We currently have three lunar satellites operating, Lunar Reconnaissance Orbiter and 2 ARTEMIS satellites.

LRO is in a nearly circular very low polar orbit "skimming the Moon" at between 35 and 65km. It has a roughly 50/50 chance of being on the far side when the dense wave of space shuttles hits. However it completes an orbit every two hours so it might come around and slam into the debris field anyway.

The two ARTEMIS satellites are in highly eccentric orbits and will bare the full brunt of the shuttle attack.

Queqiao, part of the Chang'e 4 mission to the far side of the Moon, is in a halo orbit around the Earth-Moon L2 point beyond the far side of the Moon. It's purpose is to maintain contact between Earth and the far side, so it's halo orbit is larger than the radius of the Moon. This means it will not be shielded from the shuttle wave emanating from the destroyed Earth. Even if it were at L2 with the Moon directly between it and the Earth it's possible the Moon's gravity would bend significant amounts of debris passing close to the Moon towards L2. Even Queqiao is destroyed.

But wait, there's more! We have several satellites at the Sun-Earth Lagrangian points. DSCOVR and SOHO are at Sun-Earth L1. Gaia is at L2 and JWST will join it if it ever gets off the ground. These are about 1.5 million km out. At this point the gravitational influence of the Sun means the debris field will no longer be a simple expanding sphere, but instead stretched out. And it would be interesting to play with Universe Sandbox to watch how the field expands. But if it remained spherical these L1 and L2 satellites would receive about $200,000 kg / m^2$ or roughly a blue whale per coffee table. These 30 quintillion whales will each contemplate the meaning of their very short lives. They'll be destroyed.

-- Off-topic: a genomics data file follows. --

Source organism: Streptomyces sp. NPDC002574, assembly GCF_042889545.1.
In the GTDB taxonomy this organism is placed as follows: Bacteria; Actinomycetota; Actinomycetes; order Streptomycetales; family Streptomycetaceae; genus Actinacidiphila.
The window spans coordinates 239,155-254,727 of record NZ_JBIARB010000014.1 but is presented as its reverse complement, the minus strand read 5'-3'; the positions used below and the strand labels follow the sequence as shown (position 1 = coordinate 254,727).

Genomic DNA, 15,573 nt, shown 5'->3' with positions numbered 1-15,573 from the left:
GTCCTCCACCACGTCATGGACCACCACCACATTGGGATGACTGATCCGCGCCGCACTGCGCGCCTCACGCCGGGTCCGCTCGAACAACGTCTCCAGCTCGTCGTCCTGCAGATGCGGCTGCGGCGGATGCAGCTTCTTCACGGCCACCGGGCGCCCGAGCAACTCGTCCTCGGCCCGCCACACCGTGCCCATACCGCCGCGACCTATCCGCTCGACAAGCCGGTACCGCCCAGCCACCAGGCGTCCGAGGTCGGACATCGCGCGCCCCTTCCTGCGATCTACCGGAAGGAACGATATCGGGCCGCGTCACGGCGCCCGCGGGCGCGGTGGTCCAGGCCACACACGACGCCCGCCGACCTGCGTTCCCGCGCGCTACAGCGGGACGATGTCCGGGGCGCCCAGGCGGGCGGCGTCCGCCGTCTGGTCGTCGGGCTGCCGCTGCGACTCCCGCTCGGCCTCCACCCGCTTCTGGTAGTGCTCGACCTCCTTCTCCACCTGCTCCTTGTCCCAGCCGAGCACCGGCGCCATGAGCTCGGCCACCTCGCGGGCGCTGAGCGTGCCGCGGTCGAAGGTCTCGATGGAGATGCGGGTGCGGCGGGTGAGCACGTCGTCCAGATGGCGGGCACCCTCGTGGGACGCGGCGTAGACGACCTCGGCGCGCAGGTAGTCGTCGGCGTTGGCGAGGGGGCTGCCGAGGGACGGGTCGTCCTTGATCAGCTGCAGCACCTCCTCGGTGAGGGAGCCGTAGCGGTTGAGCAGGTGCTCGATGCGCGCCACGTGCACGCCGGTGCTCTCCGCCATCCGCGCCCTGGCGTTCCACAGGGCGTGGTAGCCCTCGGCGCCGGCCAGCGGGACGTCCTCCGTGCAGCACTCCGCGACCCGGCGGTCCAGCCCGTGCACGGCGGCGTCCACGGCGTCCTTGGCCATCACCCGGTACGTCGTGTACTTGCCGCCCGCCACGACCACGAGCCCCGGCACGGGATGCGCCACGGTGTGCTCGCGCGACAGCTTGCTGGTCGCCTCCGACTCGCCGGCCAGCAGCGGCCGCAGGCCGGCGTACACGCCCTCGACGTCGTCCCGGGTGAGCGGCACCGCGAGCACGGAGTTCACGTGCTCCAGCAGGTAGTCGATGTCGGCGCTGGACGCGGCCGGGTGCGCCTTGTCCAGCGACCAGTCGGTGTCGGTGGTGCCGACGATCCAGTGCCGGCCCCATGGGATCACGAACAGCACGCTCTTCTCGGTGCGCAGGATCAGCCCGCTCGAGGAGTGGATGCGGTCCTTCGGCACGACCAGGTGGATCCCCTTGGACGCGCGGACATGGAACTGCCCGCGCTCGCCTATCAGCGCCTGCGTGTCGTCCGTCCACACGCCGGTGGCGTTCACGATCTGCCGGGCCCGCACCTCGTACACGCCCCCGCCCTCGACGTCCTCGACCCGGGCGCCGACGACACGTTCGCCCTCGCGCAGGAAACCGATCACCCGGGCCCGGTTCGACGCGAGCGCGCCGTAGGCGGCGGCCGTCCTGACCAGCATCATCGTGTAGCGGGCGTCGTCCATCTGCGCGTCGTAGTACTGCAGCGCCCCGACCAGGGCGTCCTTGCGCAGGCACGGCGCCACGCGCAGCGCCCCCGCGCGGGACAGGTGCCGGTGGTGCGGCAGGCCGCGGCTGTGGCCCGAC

If they managed to avoid destruction, with no more Earth there will be no more Sun-Earth Lagrangian points. They would likely continue on in solar orbits forever. Similarly any Near-Earth asteroids caught in the Sun-Earth L4 or L5 points will be released.

The Earth trailing Spitzer Space Telescope is about 150 million km away, as far away as the Sun. So are the pair of STEREO satellites. Assuming our debris sphere remained spherical (it wouldn't, but let's assume) they will receive about $20 kg / m^2$ at that distance. That's a medium sized dog per coffee table. They are destroyed.

At roughly 1 billion km, somewhere between Jupiter and Saturn, the debris sphere has dropped to 1 kg / m^2 or about a liter of soda per coffee table. This is still plenty to effectively destroy any artificial satellite, and it would be very bad for the Earth. Dawn, orbiting Ceres in the asteroid belt, would probably be rendered non-functional by the debris. Juno, currently in orbit around Jupiter, might be protected by Jupiter's immense size and gravitational field. Again, because of the Sun's gravity it won't remain a sphere, that's just to simplify the calculations.

The only man-made things which would survive would be our deep space probes speeding out of the solar system: Pioneer 10 & 11, Voyager 1 & 2, New Horizons.

It's an interesting way to appreciate just how massive the Earth is.

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    $\begingroup$ Thanks for the detailed answer! Really interesting! $\endgroup$ Commented Feb 15, 2019 at 23:47
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    $\begingroup$ @TofigHasanov yes, this is late, but I think this is a great question, one thing I know is that rover opportunity (2004-2018) was equipped with this thing called "uploss fault mode" and what uploss fault mode would do is if Oppy didn't hear from earth in more than a month, it would put itself into battery saver/sleep mode. $\endgroup$ Commented Nov 4, 2022 at 16:24